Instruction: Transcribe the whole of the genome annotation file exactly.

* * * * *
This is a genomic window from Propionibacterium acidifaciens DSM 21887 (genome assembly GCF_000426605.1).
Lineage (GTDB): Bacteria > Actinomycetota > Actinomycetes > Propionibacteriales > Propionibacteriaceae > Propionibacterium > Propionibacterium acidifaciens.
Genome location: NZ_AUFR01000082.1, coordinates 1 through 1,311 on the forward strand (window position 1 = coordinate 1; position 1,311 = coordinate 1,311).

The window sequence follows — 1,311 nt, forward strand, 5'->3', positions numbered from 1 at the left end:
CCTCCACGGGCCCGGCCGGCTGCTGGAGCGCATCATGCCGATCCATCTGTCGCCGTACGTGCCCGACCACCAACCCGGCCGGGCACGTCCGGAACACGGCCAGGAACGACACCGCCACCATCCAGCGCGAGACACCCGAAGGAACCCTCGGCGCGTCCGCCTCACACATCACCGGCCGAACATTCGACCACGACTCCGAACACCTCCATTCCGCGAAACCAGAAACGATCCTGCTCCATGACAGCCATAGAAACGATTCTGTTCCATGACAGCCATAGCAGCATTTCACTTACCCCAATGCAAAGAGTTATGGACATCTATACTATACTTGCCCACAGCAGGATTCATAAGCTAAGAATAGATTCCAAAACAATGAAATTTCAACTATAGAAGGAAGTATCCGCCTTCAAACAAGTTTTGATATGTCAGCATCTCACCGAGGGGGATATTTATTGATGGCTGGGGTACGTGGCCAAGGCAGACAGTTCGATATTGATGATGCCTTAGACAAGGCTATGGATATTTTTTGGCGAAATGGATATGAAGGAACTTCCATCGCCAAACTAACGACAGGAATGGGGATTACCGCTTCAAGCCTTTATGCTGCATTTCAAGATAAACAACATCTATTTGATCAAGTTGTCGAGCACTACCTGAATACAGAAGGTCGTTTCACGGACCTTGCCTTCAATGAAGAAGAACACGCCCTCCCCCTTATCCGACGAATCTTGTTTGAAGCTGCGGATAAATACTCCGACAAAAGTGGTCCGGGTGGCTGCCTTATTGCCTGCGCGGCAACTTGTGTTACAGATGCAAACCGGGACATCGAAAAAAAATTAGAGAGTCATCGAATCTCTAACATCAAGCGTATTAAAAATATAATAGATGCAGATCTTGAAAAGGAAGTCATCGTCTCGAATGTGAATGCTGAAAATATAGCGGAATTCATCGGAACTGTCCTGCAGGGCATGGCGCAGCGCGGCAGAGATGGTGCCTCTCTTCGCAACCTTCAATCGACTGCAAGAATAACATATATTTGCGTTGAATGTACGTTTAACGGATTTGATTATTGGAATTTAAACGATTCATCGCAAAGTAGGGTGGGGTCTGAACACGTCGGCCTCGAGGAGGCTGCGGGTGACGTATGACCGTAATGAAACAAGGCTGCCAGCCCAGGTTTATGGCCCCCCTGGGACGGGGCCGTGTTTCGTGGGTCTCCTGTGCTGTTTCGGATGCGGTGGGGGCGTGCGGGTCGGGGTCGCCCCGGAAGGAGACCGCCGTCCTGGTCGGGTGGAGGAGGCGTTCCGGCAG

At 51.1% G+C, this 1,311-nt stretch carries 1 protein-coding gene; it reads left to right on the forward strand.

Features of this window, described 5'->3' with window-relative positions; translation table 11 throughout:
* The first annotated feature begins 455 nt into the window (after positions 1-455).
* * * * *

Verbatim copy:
This is a genomic window from Propionibacterium acidifaciens DSM 21887 (genome assembly GCF_000426605.1).
Lineage (GTDB): Bacteria > Actinomycetota > Actinomycetes > Propionibacteriales > Propionibacteriaceae > Propionibacterium > Propionibacterium acidifaciens.
Genome location: NZ_AUFR01000082.1, coordinates 1 through 1,311 on the forward strand (window position 1 = coordinate 1; position 1,311 = coordinate 1,311).

The window sequence follows — 1,311 nt, forward strand, 5'->3', positions numbered from 1 at the left end:
CCTCCACGGGCCCGGCCGGCTGCTGGAGCGCATCATGCCGATCCATCTGTCGCCGTACGTGCCCGACCACCAACCCGGCCGGGCACGTCCGGAACACGGCCAGGAACGACACCGCCACCATCCAGCGCGAGACACCCGAAGGAACCCTCGGCGCGTCCGCCTCACACATCACCGGCCGAACATTCGACCACGACTCCGAACACCTCCATTCCGCGAAACCAGAAACGATCCTGCTCCATGACAGCCATAGAAACGATTCTGTTCCATGACAGCCATAGCAGCATTTCACTTACCCCAATGCAAAGAGTTATGGACATCTATACTATACTTGCCCACAGCAGGATTCATAAGCTAAGAATAGATTCCAAAACAATGAAATTTCAACTATAGAAGGAAGTATCCGCCTTCAAACAAGTTTTGATATGTCAGCATCTCACCGAGGGGGATATTTATTGATGGCTGGGGTACGTGGCCAAGGCAGACAGTTCGATATTGATGATGCCTTAGACAAGGCTATGGATATTTTTTGGCGAAATGGATATGAAGGAACTTCCATCGCCAAACTAACGACAGGAATGGGGATTACCGCTTCAAGCCTTTATGCTGCATTTCAAGATAAACAACATCTATTTGATCAAGTTGTCGAGCACTACCTGAATACAGAAGGTCGTTTCACGGACCTTGCCTTCAATGAAGAAGAACACGCCCTCCCCCTTATCCGACGAATCTTGTTTGAAGCTGCGGATAAATACTCCGACAAAAGTGGTCCGGGTGGCTGCCTTATTGCCTGCGCGGCAACTTGTGTTACAGATGCAAACCGGGACATCGAAAAAAAATTAGAGAGTCATCGAATCTCTAACATCAAGCGTATTAAAAATATAATAGATGCAGATCTTGAAAAGGAAGTCATCGTCTCGAATGTGAATGCTGAAAATATAGCGGAATTCATCGGAACTGTCCTGCAGGGCATGGCGCAGCGCGGCAGAGATGGTGCCTCTCTTCGCAACCTTCAATCGACTGCAAGAATAACATATATTTGCGTTGAATGTACGTTTAACGGATTTGATTATTGGAATTTAAACGATTCATCGCAAAGTAGGGTGGGGTCTGAACACGTCGGCCTCGAGGAGGCTGCGGGTGACGTATGACCGTAATGAAACAAGGCTGCCAGCCCAGGTTTATGGCCCCCCTGGGACGGGGCCGTGTTTCGTGGGTCTCCTGTGCTGTTTCGGATGCGGTGGGGGCGTGCGGGTCGGGGTCGCCCCGGAAGGAGACCGCCGTCCTGGTCGGGTGGAGGAGGCGTTCCGGCAG

At 51.1% G+C, this 1,311-nt stretch carries 1 protein-coding gene; it reads left to right on the forward strand.

Features of this window, described 5'->3' with window-relative positions; translation table 11 throughout:
* The first annotated feature begins 455 nt into the window (after positions 1-455).